A friend of mine got in touch not so long ago to let me know about this up-and-coming exhibition, focused on the topic of ‘Womanhood’. Relevant to my interests as not only a woman, but moreover a feminist, I decided it was something I had to check out at my earliest convenience. Intrigued about how this group of artists would interpret and discuss the topic of ‘womanhood’, I couldn’t help but wonder – what is a woman?
Upon entry to the gallery, viewers are immediately struck by Olivia Robert’s sculptural piece ‘Formation of a Woman’. The 3 dimensional piece uses photography to evoke the image of a cut-and-paste woman, with a paper bag covering the face. The sculpture, inspired by Pablo Picasso and David Hackney (and perhaps Shia LeBeouf?) usurps the male gaze in its anonymity. With the face left blank and the almost pixelated image of the female body, the viewer is turned into the voyeur – self aware of their objectification. Although the image evoked is a woman, she is but a collection of images, nameless. The piece discusses objectification in the digital age as the image of the woman has become nothing more than a prop and mirror.
The topic of objectification is also touched upon in the works of Croatian photographer and artist Marina Joncic (whose work can be seen on the artist’s tumblr: marinamche.tumblr.com). The featured work focuses mainly on the topic of forniphilia (‘the human furniture fetish’). The work uses the female body as a prop in household furniture, a technique that both utilises and critiques the female body being used as an agent in advertisement.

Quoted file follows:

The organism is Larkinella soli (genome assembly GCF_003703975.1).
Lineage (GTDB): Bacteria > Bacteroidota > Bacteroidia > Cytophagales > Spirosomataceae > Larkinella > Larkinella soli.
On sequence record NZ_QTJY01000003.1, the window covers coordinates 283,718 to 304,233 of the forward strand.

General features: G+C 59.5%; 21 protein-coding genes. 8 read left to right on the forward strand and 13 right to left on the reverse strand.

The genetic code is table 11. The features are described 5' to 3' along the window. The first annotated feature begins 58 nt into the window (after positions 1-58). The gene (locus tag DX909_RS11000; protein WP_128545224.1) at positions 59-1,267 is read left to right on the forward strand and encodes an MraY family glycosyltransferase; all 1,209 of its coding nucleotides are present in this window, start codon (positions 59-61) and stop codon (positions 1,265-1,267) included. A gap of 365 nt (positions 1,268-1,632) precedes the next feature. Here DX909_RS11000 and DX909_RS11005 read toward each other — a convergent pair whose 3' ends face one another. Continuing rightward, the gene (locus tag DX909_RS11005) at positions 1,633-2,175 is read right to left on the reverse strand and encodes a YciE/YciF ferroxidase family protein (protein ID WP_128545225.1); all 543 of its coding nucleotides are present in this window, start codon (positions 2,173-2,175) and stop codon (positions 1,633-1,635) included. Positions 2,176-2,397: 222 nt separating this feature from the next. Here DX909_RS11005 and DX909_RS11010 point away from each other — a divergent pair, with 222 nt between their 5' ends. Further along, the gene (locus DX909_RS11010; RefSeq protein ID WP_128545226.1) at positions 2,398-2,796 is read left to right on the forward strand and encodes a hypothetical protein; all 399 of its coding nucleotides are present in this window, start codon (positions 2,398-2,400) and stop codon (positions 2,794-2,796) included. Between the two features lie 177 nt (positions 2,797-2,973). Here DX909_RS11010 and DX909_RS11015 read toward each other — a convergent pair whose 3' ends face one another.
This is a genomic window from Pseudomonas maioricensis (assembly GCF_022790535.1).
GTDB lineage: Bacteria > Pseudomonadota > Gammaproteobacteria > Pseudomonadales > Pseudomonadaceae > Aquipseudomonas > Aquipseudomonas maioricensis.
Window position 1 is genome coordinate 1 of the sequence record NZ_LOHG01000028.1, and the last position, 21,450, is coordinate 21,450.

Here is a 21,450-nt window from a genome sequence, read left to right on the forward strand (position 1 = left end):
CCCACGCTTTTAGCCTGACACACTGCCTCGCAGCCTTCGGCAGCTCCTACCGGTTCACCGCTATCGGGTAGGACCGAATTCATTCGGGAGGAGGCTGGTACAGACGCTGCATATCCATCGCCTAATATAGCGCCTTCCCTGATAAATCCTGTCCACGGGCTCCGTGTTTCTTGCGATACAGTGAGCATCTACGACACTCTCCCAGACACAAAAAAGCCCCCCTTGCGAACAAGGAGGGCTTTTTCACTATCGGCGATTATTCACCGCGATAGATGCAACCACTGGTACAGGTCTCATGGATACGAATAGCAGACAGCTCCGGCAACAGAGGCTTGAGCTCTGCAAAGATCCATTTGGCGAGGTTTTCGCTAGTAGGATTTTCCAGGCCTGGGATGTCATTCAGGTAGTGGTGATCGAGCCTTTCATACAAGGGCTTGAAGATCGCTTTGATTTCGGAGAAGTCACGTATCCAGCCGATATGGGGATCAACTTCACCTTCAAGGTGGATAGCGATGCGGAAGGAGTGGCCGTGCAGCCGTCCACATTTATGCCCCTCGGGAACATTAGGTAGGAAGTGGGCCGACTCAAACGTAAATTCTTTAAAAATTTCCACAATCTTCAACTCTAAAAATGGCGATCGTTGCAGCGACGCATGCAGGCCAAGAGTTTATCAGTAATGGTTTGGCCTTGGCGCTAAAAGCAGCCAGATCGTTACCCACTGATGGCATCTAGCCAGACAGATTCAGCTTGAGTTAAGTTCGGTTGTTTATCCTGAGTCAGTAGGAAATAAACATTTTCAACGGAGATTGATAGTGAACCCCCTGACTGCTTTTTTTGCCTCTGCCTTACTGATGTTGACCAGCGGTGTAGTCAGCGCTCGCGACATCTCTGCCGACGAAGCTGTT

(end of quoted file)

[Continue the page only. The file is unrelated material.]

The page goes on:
The exhibition also features work by Irina Baltazar entitled ‘Woman: Assembly Instructions’, the title of which presents the idea of woman, incomplete by nature. The piece focuses on the ritualistic behaviours expected and performed by women in order to ‘be’: featuring a freshly waxed leg, the used Bioré strip, a tampon rendered useless via glitter and gold. The make-up laden hands show the process of these rituals, often left invisible in society. The series of photographs force the viewer to ask – is a woman more than the rituals she performs to her body? Can a woman be if she does not adhere?
Other work includes that of Madelayne Hajek whose work discusses the relationships between food and sex, body and beauty products, and blackness and appropriation. Entitled ‘Permanence’, Hajek provides an intersectional take on the womanhood question. Other participators include Emidio Battipaglia, Kat Dlugozc and poet Nikki Kilburn whose poem ‘She’ prefaces the entire exhibit.
Admission is free and the exhibition itself runs from the 9th to the 14th of April at the Whitespace gallery Edinburgh, 25 Howe Street. It is a must see for anyone interested in up-and-coming female artists and their work, and definitely worth a visit if not only to answer the question ‘what is a woman?’ on the flip board provided.
I answered with the only truth I know. I am.